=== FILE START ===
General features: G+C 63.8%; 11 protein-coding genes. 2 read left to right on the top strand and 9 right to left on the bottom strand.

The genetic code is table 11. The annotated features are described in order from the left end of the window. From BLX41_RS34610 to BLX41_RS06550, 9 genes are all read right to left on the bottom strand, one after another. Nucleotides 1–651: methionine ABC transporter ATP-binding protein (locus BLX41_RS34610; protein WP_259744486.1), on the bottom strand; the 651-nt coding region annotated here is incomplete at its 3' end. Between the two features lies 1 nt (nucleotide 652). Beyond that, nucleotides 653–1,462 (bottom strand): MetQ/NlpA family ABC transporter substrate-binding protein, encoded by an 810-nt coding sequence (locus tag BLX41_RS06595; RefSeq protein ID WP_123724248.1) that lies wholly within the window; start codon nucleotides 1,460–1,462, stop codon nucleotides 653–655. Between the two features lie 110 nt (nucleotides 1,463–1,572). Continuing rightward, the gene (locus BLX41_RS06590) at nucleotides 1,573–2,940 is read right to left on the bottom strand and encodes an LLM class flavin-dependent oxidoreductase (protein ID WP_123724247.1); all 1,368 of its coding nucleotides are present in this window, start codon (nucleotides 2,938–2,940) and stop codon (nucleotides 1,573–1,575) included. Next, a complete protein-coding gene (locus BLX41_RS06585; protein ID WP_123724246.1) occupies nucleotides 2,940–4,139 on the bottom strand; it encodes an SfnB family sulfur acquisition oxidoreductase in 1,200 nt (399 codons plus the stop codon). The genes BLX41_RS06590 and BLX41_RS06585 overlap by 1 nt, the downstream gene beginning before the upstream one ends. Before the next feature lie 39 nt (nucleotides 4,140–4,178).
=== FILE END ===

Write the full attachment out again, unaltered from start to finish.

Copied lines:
General features: G+C 63.8%; 11 protein-coding genes. 2 read left to right on the top strand and 9 right to left on the bottom strand.

The genetic code is table 11. The annotated features are described in order from the left end of the window. From BLX41_RS34610 to BLX41_RS06550, 9 genes are all read right to left on the bottom strand, one after another. Nucleotides 1–651: methionine ABC transporter ATP-binding protein (locus BLX41_RS34610; protein WP_259744486.1), on the bottom strand; the 651-nt coding region annotated here is incomplete at its 3' end. Between the two features lies 1 nt (nucleotide 652). Beyond that, nucleotides 653–1,462 (bottom strand): MetQ/NlpA family ABC transporter substrate-binding protein, encoded by an 810-nt coding sequence (locus tag BLX41_RS06595; RefSeq protein ID WP_123724248.1) that lies wholly within the window; start codon nucleotides 1,460–1,462, stop codon nucleotides 653–655. Between the two features lie 110 nt (nucleotides 1,463–1,572). Continuing rightward, the gene (locus BLX41_RS06590) at nucleotides 1,573–2,940 is read right to left on the bottom strand and encodes an LLM class flavin-dependent oxidoreductase (protein ID WP_123724247.1); all 1,368 of its coding nucleotides are present in this window, start codon (nucleotides 2,938–2,940) and stop codon (nucleotides 1,573–1,575) included. Next, a complete protein-coding gene (locus BLX41_RS06585; protein ID WP_123724246.1) occupies nucleotides 2,940–4,139 on the bottom strand; it encodes an SfnB family sulfur acquisition oxidoreductase in 1,200 nt (399 codons plus the stop codon). The genes BLX41_RS06590 and BLX41_RS06585 overlap by 1 nt, the downstream gene beginning before the upstream one ends. Before the next feature lie 39 nt (nucleotides 4,140–4,178).